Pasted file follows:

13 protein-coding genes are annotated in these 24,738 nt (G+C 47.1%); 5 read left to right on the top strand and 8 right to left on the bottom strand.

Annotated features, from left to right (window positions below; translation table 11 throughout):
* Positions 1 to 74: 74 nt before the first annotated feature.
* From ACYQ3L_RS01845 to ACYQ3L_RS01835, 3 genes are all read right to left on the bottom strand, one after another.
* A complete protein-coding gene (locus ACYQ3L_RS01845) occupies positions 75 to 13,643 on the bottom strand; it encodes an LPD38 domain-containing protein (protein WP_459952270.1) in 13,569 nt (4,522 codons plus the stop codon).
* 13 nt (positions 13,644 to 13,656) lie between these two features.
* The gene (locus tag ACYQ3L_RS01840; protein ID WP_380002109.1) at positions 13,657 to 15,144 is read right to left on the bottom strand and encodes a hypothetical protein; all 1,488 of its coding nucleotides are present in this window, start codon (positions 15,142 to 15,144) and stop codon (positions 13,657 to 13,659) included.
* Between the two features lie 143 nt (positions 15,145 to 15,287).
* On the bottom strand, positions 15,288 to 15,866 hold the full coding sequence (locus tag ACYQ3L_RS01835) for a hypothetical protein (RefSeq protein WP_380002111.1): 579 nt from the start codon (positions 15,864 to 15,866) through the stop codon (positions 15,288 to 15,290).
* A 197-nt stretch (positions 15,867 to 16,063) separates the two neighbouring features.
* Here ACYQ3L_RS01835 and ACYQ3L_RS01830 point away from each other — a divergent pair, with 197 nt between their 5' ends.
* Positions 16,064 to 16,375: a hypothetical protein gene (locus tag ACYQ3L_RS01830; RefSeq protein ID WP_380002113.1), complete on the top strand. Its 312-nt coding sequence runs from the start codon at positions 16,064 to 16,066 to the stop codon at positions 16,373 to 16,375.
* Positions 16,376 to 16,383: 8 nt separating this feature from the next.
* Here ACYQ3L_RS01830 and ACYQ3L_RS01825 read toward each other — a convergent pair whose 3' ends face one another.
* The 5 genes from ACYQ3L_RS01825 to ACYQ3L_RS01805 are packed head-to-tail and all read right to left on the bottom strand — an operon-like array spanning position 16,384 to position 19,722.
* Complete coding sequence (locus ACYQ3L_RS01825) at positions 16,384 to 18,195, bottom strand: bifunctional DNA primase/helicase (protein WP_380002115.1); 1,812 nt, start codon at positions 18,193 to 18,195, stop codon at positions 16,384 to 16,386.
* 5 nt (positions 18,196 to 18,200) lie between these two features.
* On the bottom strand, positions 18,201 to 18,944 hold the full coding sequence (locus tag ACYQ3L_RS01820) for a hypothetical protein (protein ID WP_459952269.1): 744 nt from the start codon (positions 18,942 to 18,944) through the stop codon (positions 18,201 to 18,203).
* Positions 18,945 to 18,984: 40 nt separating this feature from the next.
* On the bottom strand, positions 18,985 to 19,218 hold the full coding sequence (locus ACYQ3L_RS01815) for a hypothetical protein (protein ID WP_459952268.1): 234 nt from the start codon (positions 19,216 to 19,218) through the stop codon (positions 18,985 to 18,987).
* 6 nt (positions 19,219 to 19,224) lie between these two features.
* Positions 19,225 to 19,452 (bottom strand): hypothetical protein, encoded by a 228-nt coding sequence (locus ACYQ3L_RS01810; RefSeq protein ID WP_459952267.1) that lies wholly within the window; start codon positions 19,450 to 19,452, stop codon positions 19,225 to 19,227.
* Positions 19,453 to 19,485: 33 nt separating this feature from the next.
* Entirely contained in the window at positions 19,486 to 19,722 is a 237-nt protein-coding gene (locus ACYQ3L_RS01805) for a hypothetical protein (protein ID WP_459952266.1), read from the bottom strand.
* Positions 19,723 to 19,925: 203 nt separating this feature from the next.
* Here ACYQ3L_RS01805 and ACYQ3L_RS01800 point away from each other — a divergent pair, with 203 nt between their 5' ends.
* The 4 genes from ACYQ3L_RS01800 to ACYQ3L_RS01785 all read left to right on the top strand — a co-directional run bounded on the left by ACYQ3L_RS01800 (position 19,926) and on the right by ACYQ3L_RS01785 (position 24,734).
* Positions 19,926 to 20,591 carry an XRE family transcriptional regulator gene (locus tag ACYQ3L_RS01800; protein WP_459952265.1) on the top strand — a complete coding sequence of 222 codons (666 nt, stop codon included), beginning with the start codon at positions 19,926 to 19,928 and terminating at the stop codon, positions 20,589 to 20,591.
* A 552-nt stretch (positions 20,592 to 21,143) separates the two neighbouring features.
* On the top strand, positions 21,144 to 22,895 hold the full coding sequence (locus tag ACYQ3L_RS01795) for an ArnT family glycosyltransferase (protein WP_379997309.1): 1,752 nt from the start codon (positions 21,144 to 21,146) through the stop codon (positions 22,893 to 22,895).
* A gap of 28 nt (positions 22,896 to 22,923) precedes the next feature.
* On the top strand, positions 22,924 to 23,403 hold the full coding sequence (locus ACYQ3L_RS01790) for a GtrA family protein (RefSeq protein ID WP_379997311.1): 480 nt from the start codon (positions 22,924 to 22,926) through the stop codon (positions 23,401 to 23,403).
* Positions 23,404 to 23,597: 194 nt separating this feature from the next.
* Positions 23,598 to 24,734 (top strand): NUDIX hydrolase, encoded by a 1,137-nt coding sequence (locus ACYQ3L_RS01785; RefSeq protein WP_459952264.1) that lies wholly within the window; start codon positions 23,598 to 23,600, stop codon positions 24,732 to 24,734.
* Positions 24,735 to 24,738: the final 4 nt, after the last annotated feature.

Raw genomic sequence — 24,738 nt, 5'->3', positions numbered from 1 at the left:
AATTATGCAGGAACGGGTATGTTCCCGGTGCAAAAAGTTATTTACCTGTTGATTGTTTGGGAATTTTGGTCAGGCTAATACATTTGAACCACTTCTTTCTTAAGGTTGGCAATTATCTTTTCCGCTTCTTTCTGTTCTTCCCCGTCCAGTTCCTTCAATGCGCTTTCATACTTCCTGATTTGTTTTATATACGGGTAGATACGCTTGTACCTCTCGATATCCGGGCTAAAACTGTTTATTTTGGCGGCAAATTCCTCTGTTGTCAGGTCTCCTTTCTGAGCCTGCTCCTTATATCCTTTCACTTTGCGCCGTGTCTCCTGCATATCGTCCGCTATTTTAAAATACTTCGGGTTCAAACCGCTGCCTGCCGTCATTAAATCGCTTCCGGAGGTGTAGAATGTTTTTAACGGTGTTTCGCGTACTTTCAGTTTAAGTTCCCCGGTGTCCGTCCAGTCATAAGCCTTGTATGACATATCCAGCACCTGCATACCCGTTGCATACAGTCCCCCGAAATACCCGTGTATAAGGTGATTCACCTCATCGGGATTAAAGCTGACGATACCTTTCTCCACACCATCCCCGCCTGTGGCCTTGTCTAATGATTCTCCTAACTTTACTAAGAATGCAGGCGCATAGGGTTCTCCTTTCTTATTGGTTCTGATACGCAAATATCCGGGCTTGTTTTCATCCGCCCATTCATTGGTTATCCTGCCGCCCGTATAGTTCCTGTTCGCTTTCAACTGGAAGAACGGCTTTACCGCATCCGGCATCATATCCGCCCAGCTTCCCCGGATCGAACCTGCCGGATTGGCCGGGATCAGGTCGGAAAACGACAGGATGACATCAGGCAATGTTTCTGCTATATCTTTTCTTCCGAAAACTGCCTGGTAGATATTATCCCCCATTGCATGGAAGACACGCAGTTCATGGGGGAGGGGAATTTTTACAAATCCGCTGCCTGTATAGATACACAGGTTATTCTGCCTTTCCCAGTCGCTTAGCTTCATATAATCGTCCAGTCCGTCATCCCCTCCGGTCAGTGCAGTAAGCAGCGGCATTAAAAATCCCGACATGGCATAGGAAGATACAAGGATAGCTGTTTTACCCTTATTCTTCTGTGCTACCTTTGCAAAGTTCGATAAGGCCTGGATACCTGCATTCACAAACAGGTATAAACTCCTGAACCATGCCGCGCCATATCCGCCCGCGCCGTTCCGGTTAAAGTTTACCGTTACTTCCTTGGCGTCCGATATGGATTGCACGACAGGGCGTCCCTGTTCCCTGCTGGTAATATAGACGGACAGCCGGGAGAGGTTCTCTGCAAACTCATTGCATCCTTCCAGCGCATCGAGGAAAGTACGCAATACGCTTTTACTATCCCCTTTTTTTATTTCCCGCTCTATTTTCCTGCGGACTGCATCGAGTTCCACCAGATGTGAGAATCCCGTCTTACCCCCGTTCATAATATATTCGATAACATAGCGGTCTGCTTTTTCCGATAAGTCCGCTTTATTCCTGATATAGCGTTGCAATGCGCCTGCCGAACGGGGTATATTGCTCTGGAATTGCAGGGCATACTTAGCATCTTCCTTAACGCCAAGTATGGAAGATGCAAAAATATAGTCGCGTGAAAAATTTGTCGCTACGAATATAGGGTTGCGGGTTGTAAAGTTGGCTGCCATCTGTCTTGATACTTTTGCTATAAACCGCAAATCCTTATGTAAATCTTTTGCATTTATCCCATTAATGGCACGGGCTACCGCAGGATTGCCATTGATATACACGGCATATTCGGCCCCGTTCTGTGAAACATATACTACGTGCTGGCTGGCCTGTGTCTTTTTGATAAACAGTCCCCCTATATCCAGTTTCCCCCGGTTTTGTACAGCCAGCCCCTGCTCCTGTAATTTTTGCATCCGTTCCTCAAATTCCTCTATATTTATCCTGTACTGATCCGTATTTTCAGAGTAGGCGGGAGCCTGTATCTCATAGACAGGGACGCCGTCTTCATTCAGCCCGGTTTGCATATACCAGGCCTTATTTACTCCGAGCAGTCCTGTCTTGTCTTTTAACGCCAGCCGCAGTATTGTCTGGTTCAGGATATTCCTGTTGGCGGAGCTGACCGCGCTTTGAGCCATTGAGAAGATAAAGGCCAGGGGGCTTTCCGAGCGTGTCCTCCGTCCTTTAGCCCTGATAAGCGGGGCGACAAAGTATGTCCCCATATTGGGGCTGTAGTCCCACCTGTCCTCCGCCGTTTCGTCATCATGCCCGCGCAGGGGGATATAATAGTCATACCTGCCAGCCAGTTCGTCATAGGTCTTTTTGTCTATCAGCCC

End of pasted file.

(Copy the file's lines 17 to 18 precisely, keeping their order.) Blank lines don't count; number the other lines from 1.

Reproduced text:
* 5 nt (positions 18,196 to 18,200) lie between these two features.
* On the bottom strand, positions 18,201 to 18,944 hold the full coding sequence (locus tag ACYQ3L_RS01820) for a hypothetical protein (protein ID WP_459952269.1): 744 nt from the start codon (positions 18,942 to 18,944) through the stop codon (positions 18,201 to 18,203).